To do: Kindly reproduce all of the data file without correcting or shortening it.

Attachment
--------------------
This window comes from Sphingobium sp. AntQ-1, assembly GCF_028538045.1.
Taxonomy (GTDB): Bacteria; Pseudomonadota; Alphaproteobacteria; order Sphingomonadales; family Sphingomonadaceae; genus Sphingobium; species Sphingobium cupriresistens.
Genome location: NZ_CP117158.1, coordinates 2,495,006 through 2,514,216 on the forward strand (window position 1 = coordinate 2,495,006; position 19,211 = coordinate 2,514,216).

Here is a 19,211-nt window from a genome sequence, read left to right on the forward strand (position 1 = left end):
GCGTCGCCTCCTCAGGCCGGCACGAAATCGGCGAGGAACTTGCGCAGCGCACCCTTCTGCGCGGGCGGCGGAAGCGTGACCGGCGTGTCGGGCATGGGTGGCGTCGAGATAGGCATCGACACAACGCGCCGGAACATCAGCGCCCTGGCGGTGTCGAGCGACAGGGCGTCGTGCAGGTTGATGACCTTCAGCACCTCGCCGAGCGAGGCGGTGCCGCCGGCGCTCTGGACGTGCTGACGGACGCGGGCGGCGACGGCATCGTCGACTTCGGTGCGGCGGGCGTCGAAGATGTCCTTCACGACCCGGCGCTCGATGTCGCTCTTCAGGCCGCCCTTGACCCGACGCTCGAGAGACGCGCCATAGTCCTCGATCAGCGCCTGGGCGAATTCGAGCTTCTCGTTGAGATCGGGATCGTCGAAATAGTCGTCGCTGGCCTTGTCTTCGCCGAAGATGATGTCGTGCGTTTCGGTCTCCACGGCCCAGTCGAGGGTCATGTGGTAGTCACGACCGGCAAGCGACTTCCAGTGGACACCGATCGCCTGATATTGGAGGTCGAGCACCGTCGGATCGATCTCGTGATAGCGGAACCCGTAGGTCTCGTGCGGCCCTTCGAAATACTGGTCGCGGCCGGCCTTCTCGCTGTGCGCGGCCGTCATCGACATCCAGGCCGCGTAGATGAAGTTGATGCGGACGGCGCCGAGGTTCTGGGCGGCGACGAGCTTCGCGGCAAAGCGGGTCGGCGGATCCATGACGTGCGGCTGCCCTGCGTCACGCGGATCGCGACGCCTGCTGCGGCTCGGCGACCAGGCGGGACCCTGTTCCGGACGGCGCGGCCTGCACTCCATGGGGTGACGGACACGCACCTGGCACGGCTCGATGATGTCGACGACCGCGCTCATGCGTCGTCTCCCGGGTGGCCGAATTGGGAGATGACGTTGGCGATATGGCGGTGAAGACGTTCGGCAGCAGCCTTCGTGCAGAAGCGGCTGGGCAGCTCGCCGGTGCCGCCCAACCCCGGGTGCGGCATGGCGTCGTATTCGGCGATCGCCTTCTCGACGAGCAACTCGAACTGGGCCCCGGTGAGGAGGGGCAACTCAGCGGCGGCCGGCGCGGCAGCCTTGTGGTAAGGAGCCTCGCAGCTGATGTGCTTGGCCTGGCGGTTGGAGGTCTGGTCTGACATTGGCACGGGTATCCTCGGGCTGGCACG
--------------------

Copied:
This window comes from Sphingobium sp. AntQ-1, assembly GCF_028538045.1.
Taxonomy (GTDB): Bacteria; Pseudomonadota; Alphaproteobacteria; order Sphingomonadales; family Sphingomonadaceae; genus Sphingobium; species Sphingobium cupriresistens.
Genome location: NZ_CP117158.1, coordinates 2,495,006 through 2,514,216 on the forward strand (window position 1 = coordinate 2,495,006; position 19,211 = coordinate 2,514,216).

Here is a 19,211-nt window from a genome sequence, read left to right on the forward strand (position 1 = left end):
GCGTCGCCTCCTCAGGCCGGCACGAAATCGGCGAGGAACTTGCGCAGCGCACCCTTCTGCGCGGGCGGCGGAAGCGTGACCGGCGTGTCGGGCATGGGTGGCGTCGAGATAGGCATCGACACAACGCGCCGGAACATCAGCGCCCTGGCGGTGTCGAGCGACAGGGCGTCGTGCAGGTTGATGACCTTCAGCACCTCGCCGAGCGAGGCGGTGCCGCCGGCGCTCTGGACGTGCTGACGGACGCGGGCGGCGACGGCATCGTCGACTTCGGTGCGGCGGGCGTCGAAGATGTCCTTCACGACCCGGCGCTCGATGTCGCTCTTCAGGCCGCCCTTGACCCGACGCTCGAGAGACGCGCCATAGTCCTCGATCAGCGCCTGGGCGAATTCGAGCTTCTCGTTGAGATCGGGATCGTCGAAATAGTCGTCGCTGGCCTTGTCTTCGCCGAAGATGATGTCGTGCGTTTCGGTCTCCACGGCCCAGTCGAGGGTCATGTGGTAGTCACGACCGGCAAGCGACTTCCAGTGGACACCGATCGCCTGATATTGGAGGTCGAGCACCGTCGGATCGATCTCGTGATAGCGGAACCCGTAGGTCTCGTGCGGCCCTTCGAAATACTGGTCGCGGCCGGCCTTCTCGCTGTGCGCGGCCGTCATCGACATCCAGGCCGCGTAGATGAAGTTGATGCGGACGGCGCCGAGGTTCTGGGCGGCGACGAGCTTCGCGGCAAAGCGGGTCGGCGGATCCATGACGTGCGGCTGCCCTGCGTCACGCGGATCGCGACGCCTGCTGCGGCTCGGCGACCAGGCGGGACCCTGTTCCGGACGGCGCGGCCTGCACTCCATGGGGTGACGGACACGCACCTGGCACGGCTCGATGATGTCGACGACCGCGCTCATGCGTCGTCTCCCGGGTGGCCGAATTGGGAGATGACGTTGGCGATATGGCGGTGAAGACGTTCGGCAGCAGCCTTCGTGCAGAAGCGGCTGGGCAGCTCGCCGGTGCCGCCCAACCCCGGGTGCGGCATGGCGTCGTATTCGGCGATCGCCTTCTCGACGAGCAACTCGAACTGGGCCCCGGTGAGGAGGGGCAACTCAGCGGCGGCCGGCGCGGCAGCCTTGTGGTAAGGAGCCTCGCAGCTGATGTGCTTGGCCTGGCGGTTGGAGGTCTGGTCTGACATTGGCACGGGTATCCTCGGGCTGGCACG